A Little Wildfire Drama
Just about every place one might choose to live, there’s a chance that mother nature will bring some sort of natural disaster to bear. At 2:30 am this morning my iPhone started beeping loudly due to a wildfire that was raging out of control in the Sepulveda pass. I looked outside and could see the smoke and faint red glow only a few miles away — and the famous Santa Ana winds were pushing the fire southwest towards my home. Initially we weren’t in the mandatory evacuation zone but as the fire continued to burn up and down the hillsides, our home just up the hill from the ocean was inside that zone. So we collected everything we thought would be missed, stacked up boxes by the front door, positioned the car, and prepared for the final notice. Thankfully, it never came. With sunrise at 7:09 am, the large fixed wing DC-10 chemical retardant planes took over from the helicopters and managed to stop the advance — at least for now. The Santa Ana are coming back on Wednesday. We won’t be unpacking the boxes just yet.
The HD-Audio Challenge II Is Coming – The Week!
I spent the weekend gearing up for the second round of the HD-Audio challenge. Some of you may remember the first iteration of this study (click here). The music industry seems intent on continuing to push their claims that “hi-res audio” is a tremendous advance in the evolution of music reproduction. After being involved with real high-resolution audio for almost 20 years, I’m not so sure it matters. I’d love to demonstrate that hi-res music and hi-res audio are delivering a “better” experience, but the studies I’ve read have left me unconvinced.
I believe that I can contribute to the debate by offering up a catalog of real high-resolution tracks in a variety of formats. You — my readers and fellow audiophiles — can download the tracks and play them to your heart’s content. I only ask that you not analyze them to determine which is which. What’s the point of cheating?
I’ve selected 20 tracks from a variety of genres and took into consideration suggestions from many of you. I’ve included solos, small and large ensembles, acoustic and electric, and vocal vs. instrumental http://www.realhd-audio.com/?p=6197 .The tracks that will be available are listed below:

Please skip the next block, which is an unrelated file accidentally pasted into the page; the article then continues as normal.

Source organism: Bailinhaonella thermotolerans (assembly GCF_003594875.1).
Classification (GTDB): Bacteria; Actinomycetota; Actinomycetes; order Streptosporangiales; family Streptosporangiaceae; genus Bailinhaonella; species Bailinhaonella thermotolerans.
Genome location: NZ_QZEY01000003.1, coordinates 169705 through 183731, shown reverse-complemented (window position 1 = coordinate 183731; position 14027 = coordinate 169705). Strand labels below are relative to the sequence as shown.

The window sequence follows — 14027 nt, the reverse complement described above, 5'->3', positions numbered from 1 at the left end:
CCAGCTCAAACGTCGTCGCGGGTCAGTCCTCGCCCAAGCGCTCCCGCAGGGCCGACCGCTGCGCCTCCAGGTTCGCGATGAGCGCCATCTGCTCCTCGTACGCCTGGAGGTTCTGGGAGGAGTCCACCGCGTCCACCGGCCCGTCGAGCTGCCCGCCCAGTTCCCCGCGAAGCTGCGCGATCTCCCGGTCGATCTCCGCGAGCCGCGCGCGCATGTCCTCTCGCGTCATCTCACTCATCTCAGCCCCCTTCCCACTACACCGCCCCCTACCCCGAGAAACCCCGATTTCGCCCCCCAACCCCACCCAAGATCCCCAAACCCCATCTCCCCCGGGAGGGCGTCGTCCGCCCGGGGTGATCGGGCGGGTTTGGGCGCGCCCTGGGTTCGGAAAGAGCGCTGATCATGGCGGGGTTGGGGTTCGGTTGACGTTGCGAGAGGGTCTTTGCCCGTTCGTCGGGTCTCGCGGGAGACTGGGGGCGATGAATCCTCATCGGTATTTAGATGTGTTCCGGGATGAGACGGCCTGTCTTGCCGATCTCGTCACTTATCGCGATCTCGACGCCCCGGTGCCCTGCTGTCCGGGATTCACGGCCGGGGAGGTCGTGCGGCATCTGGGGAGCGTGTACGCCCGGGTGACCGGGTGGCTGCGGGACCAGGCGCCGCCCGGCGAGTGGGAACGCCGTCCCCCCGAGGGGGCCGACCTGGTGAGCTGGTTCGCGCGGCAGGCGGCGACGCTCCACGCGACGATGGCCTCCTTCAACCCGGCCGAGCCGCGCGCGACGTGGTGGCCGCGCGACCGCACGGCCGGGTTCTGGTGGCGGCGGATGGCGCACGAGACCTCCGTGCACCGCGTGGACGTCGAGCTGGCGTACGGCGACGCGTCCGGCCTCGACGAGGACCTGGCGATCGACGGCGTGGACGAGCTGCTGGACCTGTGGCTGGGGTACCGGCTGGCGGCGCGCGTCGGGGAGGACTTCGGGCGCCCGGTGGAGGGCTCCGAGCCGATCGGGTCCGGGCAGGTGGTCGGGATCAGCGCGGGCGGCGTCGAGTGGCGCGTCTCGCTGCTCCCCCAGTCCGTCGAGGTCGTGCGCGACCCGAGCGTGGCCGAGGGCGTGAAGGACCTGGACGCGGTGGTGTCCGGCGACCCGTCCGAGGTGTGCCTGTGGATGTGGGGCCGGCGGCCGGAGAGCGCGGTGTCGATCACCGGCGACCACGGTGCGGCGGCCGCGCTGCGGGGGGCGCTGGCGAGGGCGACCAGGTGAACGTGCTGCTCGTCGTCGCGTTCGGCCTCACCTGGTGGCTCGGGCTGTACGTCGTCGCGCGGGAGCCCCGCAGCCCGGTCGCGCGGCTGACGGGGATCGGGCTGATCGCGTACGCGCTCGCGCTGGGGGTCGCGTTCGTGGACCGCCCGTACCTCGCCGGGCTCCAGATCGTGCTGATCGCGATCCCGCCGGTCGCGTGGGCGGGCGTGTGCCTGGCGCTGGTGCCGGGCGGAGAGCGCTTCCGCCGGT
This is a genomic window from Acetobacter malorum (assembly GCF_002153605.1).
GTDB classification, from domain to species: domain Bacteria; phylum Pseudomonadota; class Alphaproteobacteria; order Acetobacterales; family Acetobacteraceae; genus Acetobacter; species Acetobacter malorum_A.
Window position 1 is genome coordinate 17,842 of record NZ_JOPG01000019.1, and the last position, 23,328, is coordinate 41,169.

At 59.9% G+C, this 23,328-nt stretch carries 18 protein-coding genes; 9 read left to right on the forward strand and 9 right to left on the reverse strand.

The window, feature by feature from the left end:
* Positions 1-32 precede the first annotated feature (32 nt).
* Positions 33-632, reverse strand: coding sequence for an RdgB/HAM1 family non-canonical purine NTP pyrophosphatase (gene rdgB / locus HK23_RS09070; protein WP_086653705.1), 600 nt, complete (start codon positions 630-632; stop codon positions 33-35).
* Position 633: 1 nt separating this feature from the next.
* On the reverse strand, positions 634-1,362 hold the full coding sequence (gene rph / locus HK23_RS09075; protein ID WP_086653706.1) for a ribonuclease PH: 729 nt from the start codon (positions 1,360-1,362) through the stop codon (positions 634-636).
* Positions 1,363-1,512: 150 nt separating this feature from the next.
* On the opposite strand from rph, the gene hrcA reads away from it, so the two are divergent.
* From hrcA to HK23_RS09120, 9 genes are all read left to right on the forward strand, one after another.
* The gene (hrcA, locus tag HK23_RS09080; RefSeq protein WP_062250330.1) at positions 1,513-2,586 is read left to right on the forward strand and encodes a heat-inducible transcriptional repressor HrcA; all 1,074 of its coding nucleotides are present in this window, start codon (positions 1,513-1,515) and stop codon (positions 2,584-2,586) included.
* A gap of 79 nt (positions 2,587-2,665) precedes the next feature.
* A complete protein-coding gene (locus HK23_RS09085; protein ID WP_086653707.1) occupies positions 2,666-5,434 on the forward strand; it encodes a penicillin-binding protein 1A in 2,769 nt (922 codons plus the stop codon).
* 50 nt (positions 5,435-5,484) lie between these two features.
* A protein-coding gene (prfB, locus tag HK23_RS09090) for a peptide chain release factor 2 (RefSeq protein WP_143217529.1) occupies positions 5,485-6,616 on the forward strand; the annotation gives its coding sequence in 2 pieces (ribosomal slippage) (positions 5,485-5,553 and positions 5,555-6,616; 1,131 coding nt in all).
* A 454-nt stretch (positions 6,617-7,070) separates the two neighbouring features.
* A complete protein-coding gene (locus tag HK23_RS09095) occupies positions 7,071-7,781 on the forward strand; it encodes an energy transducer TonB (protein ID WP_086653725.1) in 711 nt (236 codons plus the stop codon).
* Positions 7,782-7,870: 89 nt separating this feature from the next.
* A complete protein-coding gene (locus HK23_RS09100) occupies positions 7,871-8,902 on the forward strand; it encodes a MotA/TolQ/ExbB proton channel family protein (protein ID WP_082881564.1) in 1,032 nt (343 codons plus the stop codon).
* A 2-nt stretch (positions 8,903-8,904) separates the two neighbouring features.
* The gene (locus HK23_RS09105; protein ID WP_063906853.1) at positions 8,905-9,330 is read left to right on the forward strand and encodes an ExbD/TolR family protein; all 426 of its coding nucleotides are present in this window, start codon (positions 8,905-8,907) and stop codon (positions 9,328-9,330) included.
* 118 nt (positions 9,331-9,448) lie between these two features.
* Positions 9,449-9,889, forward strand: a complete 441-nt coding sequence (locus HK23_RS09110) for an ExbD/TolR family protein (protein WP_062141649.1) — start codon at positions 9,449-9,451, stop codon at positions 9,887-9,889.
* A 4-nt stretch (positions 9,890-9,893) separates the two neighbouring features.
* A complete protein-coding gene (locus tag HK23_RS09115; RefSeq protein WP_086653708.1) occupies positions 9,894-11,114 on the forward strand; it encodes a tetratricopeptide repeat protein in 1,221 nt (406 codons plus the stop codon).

These are full length tracks not merely samples.
I spent all weekend converting the tracks using Sonic Studio’s professional software tool PROCESS to do the conversions. I took the native 96 kHz/24-bit PCM masters and downconverted them to 96 kHz/16-bit, 44.1 kHz/24-bits, and 44.1 kHz/16-bits (CD “Redbook” spec). I will also create constant bitrate MP3 versions at 320 and 256 kbps for those interested in compressed formats. Then I converted all of downconversions back to 96 kHz/24-bits so that all of them are precisely the same size. I have been very careful to ensure that they are the same volume.
I have uploaded all of the files to a folder in my premium Dropbox account and will “Share” the contents with those interested in participating in the study. The files are randomly named and should provide a rich opportunity for those willing to download them and do some serious listening. The goal is to discover if bona fide high-resolution audio recordings can be distinguished from lower resolution formats.
I will be doing a thorough analysis of each file and providing the spectra and dynamic analysis to participants. I’ve already done that for a test file by The Latin Jazz Trio. Here’s the spectra of all of the formats:
The more audio enthusiasts that participate in this study, the more raw data I’ll have and the more valid the results will be. I’m prepared to be criticized for the casual nature of this experiment. Some will insist that using my own catalog is too limiting, others will insist that it be done in a state-of-the-art studio, or with mega buck equipment. I don’t believe that any of those things matter. We all have different rooms, systems of differing values, and varying abilities to listen…exactly the diversity that is required to establish whether the marketing claims made by the industry are true.
This should be fun. I’ll leave the files up for a couple of months. I have to report back to my university sometime in early 2020, so you’ll have lots of time. Thanks!